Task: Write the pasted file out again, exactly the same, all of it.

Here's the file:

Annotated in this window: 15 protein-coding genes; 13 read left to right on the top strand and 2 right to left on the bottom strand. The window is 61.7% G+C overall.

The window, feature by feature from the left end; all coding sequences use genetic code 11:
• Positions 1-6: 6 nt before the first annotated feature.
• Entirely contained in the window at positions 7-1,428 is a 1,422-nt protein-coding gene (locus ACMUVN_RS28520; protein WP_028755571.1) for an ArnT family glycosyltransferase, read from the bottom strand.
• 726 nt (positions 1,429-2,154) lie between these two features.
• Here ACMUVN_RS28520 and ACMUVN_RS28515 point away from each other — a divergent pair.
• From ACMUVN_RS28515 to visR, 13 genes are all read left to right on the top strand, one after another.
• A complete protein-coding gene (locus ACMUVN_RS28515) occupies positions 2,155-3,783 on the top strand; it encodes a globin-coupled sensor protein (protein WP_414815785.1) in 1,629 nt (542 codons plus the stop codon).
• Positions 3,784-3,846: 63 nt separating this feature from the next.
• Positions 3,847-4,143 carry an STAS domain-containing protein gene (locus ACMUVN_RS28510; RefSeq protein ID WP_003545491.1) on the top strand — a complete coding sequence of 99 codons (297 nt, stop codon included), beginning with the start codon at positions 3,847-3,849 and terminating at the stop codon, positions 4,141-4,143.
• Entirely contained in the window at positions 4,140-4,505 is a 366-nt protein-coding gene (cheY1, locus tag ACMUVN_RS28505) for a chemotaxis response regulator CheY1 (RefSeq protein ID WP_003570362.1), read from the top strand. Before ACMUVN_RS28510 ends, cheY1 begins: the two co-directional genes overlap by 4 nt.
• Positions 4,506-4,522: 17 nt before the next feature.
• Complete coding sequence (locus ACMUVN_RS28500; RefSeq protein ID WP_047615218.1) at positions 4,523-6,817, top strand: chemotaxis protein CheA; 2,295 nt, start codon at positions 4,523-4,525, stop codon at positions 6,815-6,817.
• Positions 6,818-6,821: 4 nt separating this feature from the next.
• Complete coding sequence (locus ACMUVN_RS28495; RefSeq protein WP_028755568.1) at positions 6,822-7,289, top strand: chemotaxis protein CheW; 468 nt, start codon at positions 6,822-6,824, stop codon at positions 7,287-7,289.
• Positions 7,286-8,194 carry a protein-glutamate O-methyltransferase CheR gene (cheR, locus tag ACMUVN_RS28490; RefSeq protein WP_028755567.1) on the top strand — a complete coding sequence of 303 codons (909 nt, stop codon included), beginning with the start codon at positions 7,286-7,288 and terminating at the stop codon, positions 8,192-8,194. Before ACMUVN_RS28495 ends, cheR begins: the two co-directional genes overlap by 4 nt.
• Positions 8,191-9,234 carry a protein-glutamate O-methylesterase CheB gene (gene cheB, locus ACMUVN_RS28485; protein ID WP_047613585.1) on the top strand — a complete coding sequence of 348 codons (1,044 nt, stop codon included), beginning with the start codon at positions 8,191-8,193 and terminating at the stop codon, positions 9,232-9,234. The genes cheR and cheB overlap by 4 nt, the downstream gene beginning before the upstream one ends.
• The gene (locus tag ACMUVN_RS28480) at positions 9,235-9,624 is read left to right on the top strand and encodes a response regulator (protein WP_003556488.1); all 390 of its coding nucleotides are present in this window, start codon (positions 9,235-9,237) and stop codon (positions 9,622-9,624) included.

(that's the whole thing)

Annotated in this window: 15 protein-coding genes; 13 read left to right on the top strand and 2 right to left on the bottom strand. The window is 61.7% G+C overall.

The window, feature by feature from the left end; all coding sequences use genetic code 11:
• Positions 1-6: 6 nt before the first annotated feature.
• Entirely contained in the window at positions 7-1,428 is a 1,422-nt protein-coding gene (locus ACMUVN_RS28520; protein WP_028755571.1) for an ArnT family glycosyltransferase, read from the bottom strand.
• 726 nt (positions 1,429-2,154) lie between these two features.
• Here ACMUVN_RS28520 and ACMUVN_RS28515 point away from each other — a divergent pair.
• From ACMUVN_RS28515 to visR, 13 genes are all read left to right on the top strand, one after another.
• A complete protein-coding gene (locus ACMUVN_RS28515) occupies positions 2,155-3,783 on the top strand; it encodes a globin-coupled sensor protein (protein WP_414815785.1) in 1,629 nt (542 codons plus the stop codon).
• Positions 3,784-3,846: 63 nt separating this feature from the next.
• Positions 3,847-4,143 carry an STAS domain-containing protein gene (locus ACMUVN_RS28510; RefSeq protein ID WP_003545491.1) on the top strand — a complete coding sequence of 99 codons (297 nt, stop codon included), beginning with the start codon at positions 3,847-3,849 and terminating at the stop codon, positions 4,141-4,143.
• Entirely contained in the window at positions 4,140-4,505 is a 366-nt protein-coding gene (cheY1, locus tag ACMUVN_RS28505) for a chemotaxis response regulator CheY1 (RefSeq protein ID WP_003570362.1), read from the top strand. Before ACMUVN_RS28510 ends, cheY1 begins: the two co-directional genes overlap by 4 nt.
• Positions 4,506-4,522: 17 nt before the next feature.
• Complete coding sequence (locus ACMUVN_RS28500; RefSeq protein ID WP_047615218.1) at positions 4,523-6,817, top strand: chemotaxis protein CheA; 2,295 nt, start codon at positions 4,523-4,525, stop codon at positions 6,815-6,817.
• Positions 6,818-6,821: 4 nt separating this feature from the next.
• Complete coding sequence (locus ACMUVN_RS28495; RefSeq protein WP_028755568.1) at positions 6,822-7,289, top strand: chemotaxis protein CheW; 468 nt, start codon at positions 6,822-6,824, stop codon at positions 7,287-7,289.
• Positions 7,286-8,194 carry a protein-glutamate O-methyltransferase CheR gene (cheR, locus tag ACMUVN_RS28490; RefSeq protein WP_028755567.1) on the top strand — a complete coding sequence of 303 codons (909 nt, stop codon included), beginning with the start codon at positions 7,286-7,288 and terminating at the stop codon, positions 8,192-8,194. Before ACMUVN_RS28495 ends, cheR begins: the two co-directional genes overlap by 4 nt.
• Positions 8,191-9,234 carry a protein-glutamate O-methylesterase CheB gene (gene cheB, locus ACMUVN_RS28485; protein ID WP_047613585.1) on the top strand — a complete coding sequence of 348 codons (1,044 nt, stop codon included), beginning with the start codon at positions 8,191-8,193 and terminating at the stop codon, positions 9,232-9,234. The genes cheR and cheB overlap by 4 nt, the downstream gene beginning before the upstream one ends.
• The gene (locus tag ACMUVN_RS28480) at positions 9,235-9,624 is read left to right on the top strand and encodes a response regulator (protein WP_003556488.1); all 390 of its coding nucleotides are present in this window, start codon (positions 9,235-9,237) and stop codon (positions 9,622-9,624) included.